Typical PCR technology requires prior knowledge of both the 3' and 5' ends of the target DNA sequence selected for amplification. This information is used to design primers that will anneal to the target sequences and allow amplification of the target sequence through PCR cycling. However, sequencing information for the desired target is not always available. The method of the present invention, Single Site Amplification (SSA), allows the production of, for example, PCR template with knowledge of only one region of the target DNA sequence, the size of which is regulated only by the primer design. Single site amplification is defined for the purposes of this application as a method for the production of single stranded DNA molecule containing a target DNA element site, of a size that is too small to be amplified per se, at no less than two locations within the molecule by virtue of its synthesis from a circular DNA template which contains one or more target DNA elements using a first primer designed to anneal to the target DNA element and prime DNA synthesis and a DNA polymerase that possesses strand displacement capability. SSA products can be used as template for PCR using a second primer complementary to the first primer. Typically, for example, the primer is approximately 15-150 base pairs in length. The method of the present invention will provide a foundation for a long needed DNA marker industry standard for use in areas such as import and export regulation, variety and ecotype identification, marker development, forensic DNA fingerprinting, etc.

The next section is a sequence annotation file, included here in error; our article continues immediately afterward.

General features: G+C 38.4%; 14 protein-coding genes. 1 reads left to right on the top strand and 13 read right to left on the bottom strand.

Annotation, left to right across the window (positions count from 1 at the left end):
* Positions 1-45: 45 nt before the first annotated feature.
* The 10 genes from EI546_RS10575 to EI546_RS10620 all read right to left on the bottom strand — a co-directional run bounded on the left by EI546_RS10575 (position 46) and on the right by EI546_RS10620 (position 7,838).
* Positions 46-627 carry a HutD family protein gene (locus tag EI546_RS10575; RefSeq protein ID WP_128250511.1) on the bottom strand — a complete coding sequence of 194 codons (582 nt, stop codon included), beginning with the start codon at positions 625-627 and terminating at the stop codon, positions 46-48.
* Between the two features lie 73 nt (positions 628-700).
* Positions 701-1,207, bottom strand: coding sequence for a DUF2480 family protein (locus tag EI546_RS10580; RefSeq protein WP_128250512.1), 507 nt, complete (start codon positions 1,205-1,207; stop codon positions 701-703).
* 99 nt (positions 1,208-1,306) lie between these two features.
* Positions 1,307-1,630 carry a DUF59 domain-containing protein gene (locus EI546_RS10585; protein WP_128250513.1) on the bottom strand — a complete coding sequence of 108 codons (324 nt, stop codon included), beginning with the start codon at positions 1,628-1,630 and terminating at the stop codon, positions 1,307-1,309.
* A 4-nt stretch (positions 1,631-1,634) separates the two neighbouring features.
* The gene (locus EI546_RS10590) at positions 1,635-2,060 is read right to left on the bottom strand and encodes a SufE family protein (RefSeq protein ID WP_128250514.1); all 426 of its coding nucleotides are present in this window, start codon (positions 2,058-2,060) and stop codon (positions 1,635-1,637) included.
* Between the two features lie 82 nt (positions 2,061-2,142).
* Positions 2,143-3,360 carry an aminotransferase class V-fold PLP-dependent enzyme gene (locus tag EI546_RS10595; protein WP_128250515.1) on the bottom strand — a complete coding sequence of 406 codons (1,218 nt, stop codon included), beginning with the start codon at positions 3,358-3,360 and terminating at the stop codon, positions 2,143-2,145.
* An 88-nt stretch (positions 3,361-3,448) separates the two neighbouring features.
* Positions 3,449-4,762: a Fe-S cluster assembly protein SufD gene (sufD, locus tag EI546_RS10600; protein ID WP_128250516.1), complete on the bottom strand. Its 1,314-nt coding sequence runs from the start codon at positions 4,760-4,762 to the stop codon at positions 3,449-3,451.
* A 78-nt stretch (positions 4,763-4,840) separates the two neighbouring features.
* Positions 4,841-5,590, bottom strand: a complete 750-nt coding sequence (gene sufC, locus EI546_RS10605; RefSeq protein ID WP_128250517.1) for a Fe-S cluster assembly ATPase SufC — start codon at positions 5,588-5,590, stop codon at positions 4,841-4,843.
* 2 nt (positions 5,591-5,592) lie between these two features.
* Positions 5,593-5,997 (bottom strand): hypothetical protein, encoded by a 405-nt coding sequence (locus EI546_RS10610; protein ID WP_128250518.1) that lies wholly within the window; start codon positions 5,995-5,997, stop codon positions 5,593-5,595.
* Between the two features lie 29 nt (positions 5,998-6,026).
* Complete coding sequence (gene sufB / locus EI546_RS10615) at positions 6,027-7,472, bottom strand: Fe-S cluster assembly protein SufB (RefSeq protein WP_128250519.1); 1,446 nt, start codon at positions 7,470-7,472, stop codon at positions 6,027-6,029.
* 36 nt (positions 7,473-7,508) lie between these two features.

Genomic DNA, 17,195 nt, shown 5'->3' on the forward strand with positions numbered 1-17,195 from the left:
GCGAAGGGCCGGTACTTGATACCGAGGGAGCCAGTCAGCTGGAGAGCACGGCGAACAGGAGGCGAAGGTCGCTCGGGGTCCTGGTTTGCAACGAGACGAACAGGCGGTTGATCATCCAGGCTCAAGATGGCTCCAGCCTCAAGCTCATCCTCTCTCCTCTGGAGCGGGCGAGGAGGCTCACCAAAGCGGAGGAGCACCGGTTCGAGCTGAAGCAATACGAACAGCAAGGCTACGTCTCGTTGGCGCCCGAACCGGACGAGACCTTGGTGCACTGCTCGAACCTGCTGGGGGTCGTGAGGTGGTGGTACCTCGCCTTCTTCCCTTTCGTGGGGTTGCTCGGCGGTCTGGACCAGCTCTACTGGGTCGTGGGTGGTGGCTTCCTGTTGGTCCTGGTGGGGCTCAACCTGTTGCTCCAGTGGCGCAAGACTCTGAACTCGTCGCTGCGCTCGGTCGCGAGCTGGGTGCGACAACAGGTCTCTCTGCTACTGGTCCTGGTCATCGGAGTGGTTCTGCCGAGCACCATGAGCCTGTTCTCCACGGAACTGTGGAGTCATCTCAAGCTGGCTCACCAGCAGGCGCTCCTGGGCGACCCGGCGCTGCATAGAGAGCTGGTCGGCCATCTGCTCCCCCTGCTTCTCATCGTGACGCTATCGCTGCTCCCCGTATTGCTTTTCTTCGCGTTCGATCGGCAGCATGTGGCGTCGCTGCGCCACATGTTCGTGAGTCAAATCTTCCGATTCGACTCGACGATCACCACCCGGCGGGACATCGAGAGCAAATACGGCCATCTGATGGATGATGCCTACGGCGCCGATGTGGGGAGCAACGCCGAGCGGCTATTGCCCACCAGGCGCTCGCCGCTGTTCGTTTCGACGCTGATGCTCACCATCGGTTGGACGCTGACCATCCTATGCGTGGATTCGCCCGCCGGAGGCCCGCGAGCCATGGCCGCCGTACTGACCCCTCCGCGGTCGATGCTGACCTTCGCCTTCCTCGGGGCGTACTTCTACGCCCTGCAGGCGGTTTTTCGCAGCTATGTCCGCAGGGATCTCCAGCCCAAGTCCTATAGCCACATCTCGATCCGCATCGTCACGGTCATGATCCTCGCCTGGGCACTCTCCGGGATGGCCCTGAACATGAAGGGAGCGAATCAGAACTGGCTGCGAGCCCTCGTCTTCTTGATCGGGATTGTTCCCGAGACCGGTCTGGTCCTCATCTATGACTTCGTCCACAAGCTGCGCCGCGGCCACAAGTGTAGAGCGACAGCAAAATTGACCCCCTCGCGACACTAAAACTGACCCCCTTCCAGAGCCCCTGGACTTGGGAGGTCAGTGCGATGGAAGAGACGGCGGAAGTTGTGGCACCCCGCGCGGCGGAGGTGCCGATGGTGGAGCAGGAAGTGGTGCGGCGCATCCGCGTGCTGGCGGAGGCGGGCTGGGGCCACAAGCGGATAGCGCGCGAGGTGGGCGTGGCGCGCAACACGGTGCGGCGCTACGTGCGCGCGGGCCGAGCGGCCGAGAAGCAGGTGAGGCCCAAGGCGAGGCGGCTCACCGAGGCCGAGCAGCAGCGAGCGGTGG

It is not important to the practice of this invention to know what the target sequences are or how they are identified. The method involves identifying a target DNA and designing a set of complementary primers. The primer design is such that the oligonucleotide will specifically recognize the target DNA and provide an adequate priming site for initiation of DNA synthesis by using a polymerase having strand displacement capability. Primer design may be accomplished by using primer design software such as OLIGO™ (National Biosciences, Plymouth, Minn.). Complementary sequences less than 9 bases in length can increase the chance of hybridization of the complement to genomic sequences which are less satisfactory for identification purposes. These primers can be prepared with or without restriction endonuclease recognition sites.